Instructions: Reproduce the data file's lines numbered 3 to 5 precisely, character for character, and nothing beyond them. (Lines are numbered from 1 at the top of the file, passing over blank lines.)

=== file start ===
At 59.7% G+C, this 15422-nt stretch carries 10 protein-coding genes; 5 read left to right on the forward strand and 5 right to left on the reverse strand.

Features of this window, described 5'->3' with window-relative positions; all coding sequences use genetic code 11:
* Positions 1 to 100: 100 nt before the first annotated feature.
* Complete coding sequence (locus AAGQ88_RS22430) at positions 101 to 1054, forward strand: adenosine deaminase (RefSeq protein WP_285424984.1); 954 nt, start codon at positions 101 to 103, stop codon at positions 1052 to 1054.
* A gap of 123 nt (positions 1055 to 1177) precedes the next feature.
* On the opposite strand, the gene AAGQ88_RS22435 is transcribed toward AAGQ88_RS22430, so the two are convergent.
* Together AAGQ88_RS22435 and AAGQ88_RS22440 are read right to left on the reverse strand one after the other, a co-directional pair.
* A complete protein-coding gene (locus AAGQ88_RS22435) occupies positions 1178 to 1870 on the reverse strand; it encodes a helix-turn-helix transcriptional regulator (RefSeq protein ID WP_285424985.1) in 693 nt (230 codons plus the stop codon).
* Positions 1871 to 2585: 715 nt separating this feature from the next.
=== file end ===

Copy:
* Positions 1 to 100: 100 nt before the first annotated feature.
* Complete coding sequence (locus AAGQ88_RS22430) at positions 101 to 1054, forward strand: adenosine deaminase (RefSeq protein WP_285424984.1); 954 nt, start codon at positions 101 to 103, stop codon at positions 1052 to 1054.
* A gap of 123 nt (positions 1055 to 1177) precedes the next feature.